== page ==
By John Fatuzzo
This weekend, Eastman School of Music and Eastman Community Music School students, faculty, staff, and administration will perform in three venues celebrating the 331st birthday of Johann Sebastian Bach (1685-1750).
This weekend, there are three Bach in the Subways performances scheduled in the Rochester area in which members of the Eastman community will be performing:
Saturday, March 19 from 2:00 – 3:00 p.m.
Hart’s Local Grocers (10 Winthrop Street, Rochester, NY 14607)
Sunday, March 20 at 1:00 p.m. AND 3:00 p.m.
Memorial Art Gallery (500 University Avenue, Rochester, NY 14607)
Monday, March 21 from 7:00 – 9:00 p.m.
Press Coffee (480 East Main Street, Rochester, NY 14604)
Bach in the Subways is an international celebration of J.S. Bach’s music, now in its sixth year. Founder Dale Henderson, convinced that the decline in classical audiences was largely because many people never got a chance to experience this music live and up close, began performing the Bach Cello Suites in New York City subways in 2010. Feeling the experience was infinitely more powerful with money removed from the equation, Henderson declined donations and instead offered audiences free postcards explaining that his intentions were to sow the seeds for future generations of classical music lovers. His efforts, which he called “Bach in the Subways,” attracted appreciative attention from fans, other musicians the media. In the following years, Bach in the Subways has reached widespread popularity. In 2015, thousands of musicians in 150 cities in 40 countries offered performances of Bach’s music freely to the public. More Bach was played and heard in a single day than ever before in history.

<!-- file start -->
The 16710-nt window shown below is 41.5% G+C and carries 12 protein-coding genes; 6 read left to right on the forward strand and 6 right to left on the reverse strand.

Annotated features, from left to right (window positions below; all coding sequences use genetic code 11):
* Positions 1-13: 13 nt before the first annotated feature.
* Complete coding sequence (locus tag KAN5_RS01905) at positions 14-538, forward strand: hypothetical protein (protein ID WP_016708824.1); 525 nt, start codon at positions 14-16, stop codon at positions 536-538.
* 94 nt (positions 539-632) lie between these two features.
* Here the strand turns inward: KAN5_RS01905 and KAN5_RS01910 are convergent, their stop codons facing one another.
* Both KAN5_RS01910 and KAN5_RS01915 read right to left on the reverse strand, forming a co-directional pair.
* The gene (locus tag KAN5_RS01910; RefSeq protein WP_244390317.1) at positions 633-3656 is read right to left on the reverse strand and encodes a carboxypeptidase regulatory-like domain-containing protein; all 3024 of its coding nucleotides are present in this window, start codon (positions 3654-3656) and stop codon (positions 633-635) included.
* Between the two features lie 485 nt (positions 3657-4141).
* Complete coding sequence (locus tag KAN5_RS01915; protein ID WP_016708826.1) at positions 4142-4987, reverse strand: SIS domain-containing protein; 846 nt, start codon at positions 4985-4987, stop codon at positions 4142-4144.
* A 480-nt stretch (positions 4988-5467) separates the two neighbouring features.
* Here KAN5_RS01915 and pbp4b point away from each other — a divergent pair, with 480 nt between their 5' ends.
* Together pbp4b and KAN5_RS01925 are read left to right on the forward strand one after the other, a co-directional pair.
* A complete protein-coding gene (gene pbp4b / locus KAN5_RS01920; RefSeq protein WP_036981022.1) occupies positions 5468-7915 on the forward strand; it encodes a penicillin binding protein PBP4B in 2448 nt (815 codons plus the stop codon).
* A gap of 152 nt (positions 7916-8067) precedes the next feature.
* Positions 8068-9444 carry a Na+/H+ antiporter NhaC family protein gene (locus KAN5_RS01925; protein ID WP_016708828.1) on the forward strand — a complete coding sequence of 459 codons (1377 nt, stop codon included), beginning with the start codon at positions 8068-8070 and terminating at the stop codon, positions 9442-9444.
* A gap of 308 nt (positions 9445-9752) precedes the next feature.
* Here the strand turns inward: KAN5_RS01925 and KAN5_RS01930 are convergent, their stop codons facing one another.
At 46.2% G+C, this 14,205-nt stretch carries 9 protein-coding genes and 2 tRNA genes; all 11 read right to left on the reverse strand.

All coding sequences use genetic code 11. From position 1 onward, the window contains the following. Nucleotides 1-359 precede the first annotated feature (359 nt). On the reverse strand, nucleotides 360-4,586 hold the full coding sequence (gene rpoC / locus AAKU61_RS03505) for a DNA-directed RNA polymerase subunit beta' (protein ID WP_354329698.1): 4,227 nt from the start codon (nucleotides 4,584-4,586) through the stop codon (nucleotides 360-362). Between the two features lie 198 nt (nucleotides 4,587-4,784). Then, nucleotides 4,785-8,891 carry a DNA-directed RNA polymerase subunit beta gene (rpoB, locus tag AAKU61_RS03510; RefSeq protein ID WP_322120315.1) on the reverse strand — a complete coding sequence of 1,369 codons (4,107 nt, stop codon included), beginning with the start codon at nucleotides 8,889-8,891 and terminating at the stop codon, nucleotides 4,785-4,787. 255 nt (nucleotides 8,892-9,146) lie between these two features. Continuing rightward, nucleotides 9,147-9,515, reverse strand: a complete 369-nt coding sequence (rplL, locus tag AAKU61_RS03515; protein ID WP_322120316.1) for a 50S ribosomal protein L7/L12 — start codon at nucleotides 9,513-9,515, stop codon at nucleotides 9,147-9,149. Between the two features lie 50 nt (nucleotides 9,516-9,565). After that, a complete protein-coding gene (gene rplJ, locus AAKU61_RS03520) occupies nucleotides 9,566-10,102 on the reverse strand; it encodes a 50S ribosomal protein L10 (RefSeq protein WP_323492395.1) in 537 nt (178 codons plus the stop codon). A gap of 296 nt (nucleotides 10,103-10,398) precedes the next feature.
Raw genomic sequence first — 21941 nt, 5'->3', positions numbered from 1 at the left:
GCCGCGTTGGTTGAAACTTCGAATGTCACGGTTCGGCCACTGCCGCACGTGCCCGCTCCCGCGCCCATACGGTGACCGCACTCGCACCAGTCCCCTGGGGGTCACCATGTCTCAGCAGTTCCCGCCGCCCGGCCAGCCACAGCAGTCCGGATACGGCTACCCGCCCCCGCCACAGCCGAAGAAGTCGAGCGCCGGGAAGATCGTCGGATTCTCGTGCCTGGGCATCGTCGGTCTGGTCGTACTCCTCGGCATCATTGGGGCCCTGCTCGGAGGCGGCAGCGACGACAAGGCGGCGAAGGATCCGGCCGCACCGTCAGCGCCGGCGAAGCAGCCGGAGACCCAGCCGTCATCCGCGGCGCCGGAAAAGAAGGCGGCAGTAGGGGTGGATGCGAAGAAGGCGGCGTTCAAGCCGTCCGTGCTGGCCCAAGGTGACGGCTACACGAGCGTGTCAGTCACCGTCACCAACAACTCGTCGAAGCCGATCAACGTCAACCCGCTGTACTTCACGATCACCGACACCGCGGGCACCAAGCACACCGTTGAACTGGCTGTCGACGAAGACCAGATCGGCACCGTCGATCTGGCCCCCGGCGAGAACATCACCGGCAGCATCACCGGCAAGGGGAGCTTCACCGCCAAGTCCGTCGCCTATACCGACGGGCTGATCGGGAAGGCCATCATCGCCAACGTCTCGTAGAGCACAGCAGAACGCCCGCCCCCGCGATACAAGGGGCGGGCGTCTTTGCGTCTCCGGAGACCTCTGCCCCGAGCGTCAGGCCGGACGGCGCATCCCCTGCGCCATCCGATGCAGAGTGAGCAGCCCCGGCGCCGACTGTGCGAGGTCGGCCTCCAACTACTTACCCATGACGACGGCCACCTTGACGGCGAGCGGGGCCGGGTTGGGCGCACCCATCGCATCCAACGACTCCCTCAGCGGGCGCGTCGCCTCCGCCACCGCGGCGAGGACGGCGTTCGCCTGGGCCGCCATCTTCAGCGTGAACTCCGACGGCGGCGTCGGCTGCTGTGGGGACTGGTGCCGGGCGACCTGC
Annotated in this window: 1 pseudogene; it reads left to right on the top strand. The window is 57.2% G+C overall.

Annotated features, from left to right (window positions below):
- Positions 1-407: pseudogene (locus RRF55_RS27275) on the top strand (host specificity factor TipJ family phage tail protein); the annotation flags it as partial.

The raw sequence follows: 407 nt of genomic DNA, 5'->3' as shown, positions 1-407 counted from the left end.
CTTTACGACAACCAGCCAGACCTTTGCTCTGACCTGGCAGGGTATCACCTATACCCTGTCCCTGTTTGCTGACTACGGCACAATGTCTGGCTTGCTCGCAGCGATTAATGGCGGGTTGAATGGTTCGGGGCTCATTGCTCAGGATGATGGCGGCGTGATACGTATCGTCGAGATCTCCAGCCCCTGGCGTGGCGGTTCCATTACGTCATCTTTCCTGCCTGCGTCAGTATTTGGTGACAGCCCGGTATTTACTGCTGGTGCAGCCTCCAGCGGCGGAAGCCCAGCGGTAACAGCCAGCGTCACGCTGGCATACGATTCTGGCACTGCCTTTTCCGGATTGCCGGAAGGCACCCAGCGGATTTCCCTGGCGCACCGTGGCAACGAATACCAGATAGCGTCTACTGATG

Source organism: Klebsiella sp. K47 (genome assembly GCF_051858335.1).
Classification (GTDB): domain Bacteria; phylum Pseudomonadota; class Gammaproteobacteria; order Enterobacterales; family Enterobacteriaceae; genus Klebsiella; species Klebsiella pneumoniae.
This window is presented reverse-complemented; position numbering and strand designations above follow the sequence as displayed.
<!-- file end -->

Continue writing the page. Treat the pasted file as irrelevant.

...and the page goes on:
There are four core elements to a Bach in the Subways performance:
1. The music of J.S. Bach is performed anywhere, any time.
2. The performance is open & accessible to all: a musical gift for anyone who wants to hear it.
3. No admission fee is required, no money is accepted by the performers, and no other commercial transactions occur immediately before, during, or after the performance.
4. No musician is ever charged to perform for Bach in the Subways.
Although Bach in the Subways originated in the subways of New York City, cities that do not have subways or that possess rules that prevent music from being played there can host these performances as well. Streets, churches, schools, coffee shops and airports have been popular locations in non-subway cities in the past. Performances have ranged from solo instruments to full Brandenburg Concertos, but all in public areas!
The local Bach in the Subways performances that feature members of the Eastman community are being coordinated by Eastman student Erie Lee and Professor Petar Kodzas. At this time, there is still space for performers for the Saturday performance at Hart’s. For more information for those interested in performing, contact Erie Lee at email@example.com